Today, what remains of the ancient heritage of the Bobbiense codes, is preserved in various libraries: the Ambrosian Library of Milan, the Vatican Library of Rome, the National Library of Turin and others.

The cloister and the corridor of the abbey are open every day until 20 in the winter and 22 in the summer.

Religious services are held there only on holidays. The annual festival is November 23, the feast of the patron saint of Bobbio.

Today the Abbey is home to the City Museum.


Malaspina Castle

The Malaspina Dal Verme di Bobbio Castle is a fortified structure consisting of several buildings enclosed within the internal stone walls. The fort is accessed from two entrances, both located to the north.

The entrance hall leads to the “Sala delle Marine” and to a lounge with a large stone fireplace surmounted by the arms of the Dal Verme family. On the wall along the staircase leading to the upper floors, there is a detached fresco, referable to the 16th century, depicting a Madonna and Child.

In 1360, Galeazzo Visconti donated the Malaspina Castle from Verme to his daughter-in-law Isabella of France, wife of her son Gian Galeazzo. We will have to wait until 1436 to witness the passage of the castle among the assets of the Dal Verme counts.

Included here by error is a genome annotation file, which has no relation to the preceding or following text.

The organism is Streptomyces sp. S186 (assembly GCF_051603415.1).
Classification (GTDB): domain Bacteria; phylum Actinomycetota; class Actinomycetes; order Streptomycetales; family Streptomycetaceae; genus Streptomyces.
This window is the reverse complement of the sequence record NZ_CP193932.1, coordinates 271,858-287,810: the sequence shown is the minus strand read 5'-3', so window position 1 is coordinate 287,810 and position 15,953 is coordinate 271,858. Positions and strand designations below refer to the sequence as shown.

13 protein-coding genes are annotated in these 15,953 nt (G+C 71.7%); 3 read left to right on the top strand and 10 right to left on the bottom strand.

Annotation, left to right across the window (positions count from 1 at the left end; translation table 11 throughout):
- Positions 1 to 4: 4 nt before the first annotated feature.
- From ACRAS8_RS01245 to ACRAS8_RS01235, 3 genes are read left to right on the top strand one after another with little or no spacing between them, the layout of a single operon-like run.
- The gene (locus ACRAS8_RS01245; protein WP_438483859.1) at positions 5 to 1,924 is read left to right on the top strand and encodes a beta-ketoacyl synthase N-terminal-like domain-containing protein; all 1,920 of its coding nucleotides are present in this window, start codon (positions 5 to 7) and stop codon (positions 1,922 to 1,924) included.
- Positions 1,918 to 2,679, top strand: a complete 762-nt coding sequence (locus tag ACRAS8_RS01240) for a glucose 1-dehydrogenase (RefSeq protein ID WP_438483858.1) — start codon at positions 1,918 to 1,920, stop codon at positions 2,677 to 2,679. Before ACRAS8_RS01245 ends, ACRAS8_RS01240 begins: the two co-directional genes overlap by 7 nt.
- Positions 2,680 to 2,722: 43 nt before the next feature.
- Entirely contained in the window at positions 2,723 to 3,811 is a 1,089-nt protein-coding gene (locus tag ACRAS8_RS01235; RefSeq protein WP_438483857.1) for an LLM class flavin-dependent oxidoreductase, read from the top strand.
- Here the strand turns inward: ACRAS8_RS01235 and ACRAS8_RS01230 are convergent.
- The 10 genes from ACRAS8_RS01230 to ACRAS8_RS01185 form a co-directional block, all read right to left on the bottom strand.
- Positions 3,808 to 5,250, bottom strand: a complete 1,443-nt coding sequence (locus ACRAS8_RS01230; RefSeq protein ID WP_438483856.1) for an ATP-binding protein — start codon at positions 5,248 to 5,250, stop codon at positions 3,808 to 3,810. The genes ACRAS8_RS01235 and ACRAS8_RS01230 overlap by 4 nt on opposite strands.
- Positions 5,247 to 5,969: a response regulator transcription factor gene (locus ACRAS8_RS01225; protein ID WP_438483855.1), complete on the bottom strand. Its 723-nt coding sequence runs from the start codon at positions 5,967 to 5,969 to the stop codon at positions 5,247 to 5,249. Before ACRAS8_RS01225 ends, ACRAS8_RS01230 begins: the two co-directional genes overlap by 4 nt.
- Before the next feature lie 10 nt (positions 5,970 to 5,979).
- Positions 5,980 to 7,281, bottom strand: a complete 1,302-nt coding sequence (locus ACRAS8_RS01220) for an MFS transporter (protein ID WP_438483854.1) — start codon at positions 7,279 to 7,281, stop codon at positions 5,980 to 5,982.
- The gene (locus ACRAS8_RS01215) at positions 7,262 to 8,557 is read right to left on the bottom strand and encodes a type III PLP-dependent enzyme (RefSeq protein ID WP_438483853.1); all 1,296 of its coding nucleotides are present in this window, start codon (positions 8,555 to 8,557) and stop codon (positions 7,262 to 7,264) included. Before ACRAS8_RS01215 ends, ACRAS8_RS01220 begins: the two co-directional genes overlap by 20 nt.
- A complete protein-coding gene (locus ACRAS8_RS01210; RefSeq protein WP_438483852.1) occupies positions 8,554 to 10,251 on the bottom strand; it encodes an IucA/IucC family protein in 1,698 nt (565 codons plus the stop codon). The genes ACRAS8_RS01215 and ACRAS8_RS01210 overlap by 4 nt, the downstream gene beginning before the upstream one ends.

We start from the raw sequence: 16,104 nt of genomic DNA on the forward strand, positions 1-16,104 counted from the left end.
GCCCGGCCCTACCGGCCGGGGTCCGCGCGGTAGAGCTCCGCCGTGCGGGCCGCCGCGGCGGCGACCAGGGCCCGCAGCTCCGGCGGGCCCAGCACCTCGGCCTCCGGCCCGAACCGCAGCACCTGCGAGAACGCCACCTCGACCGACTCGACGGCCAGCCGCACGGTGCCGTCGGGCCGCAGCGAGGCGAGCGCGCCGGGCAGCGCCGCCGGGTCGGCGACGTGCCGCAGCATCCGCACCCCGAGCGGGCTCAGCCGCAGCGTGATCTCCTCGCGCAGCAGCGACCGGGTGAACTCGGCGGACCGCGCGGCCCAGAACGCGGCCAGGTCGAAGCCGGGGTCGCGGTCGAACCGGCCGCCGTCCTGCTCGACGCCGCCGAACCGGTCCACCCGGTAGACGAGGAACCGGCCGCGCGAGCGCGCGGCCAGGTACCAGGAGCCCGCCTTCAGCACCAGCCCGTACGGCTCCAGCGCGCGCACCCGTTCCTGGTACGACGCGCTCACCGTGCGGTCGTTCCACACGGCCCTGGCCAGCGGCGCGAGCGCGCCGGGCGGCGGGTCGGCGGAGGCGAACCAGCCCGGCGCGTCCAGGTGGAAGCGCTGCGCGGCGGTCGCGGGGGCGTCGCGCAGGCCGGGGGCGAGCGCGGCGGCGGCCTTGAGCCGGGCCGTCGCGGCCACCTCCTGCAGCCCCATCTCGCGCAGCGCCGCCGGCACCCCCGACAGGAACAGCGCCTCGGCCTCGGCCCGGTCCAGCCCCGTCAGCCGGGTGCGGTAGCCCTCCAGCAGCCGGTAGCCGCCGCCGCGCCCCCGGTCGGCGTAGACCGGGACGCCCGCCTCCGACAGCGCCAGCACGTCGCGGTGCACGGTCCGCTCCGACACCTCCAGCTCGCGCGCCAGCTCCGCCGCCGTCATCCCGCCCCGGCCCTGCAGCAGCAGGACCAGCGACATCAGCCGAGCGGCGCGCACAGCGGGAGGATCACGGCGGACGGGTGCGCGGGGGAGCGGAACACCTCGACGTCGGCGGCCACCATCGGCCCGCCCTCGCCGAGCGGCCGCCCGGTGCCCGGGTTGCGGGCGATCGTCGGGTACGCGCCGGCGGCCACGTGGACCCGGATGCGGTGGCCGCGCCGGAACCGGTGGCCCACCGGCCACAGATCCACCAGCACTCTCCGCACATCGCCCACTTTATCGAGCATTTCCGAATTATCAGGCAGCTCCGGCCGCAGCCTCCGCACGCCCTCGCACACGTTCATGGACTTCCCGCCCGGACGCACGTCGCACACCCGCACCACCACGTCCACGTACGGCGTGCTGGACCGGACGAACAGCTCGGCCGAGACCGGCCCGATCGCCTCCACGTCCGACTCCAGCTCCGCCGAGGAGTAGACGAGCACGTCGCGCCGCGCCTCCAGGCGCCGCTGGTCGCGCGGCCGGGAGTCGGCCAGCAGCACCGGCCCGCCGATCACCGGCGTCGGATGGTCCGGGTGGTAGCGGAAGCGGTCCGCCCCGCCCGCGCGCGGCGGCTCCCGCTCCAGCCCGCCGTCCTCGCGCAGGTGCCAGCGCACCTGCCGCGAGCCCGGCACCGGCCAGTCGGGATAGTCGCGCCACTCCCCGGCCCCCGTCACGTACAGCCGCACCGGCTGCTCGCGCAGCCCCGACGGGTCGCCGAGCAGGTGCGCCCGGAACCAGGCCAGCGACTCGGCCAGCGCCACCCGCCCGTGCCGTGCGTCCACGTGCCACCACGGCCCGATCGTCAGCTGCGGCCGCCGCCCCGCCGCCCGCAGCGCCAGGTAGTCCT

The current structure of the castle seems to be due to the will of one of his descendants, Pietro Dal Verme, who intervened in the mid-fifteenth century.

The transformation of the ancient, austere manor into an elegant residence, which the sources date back to 1545, is due to Gian Maria Dal Verme himself. A substantial campaign of works should go back to the middle and slightly beyond the sixteenth century. In fact, the difference in level between the current access and the support surface of the scarp wall, about 3 meters high, may suggest that some rooms that were no longer viable were originally present on the ground floor.

In 1973, interventions were carried out which entailed the reconstruction of all the plasters, the floors, the roof, the consolidation of the structures and part of the staircase. The Malaspina dal Verme di Bobbio Castle is a state-owned asset managed directly by the Superintendency for architectural and landscape heritage for the provinces of Parma and Piacenza.

Today the castle can be visited by the tower from which to admire a breathtaking view of the Val Trebbia.

Museum of the City

Located in the premises of the former refectory, kitchen, hand basin and cellar of the San Colombano monastery, the City Museum offers an introductory path to the history of the Abbey and the city of Bobbio. The setting, with multimedia audiovisual workstations, addresses issues related to the life of San Colombano, the activity of the Scriptorium, the history of monasticism and tells the main stages that have characterized the history of the city.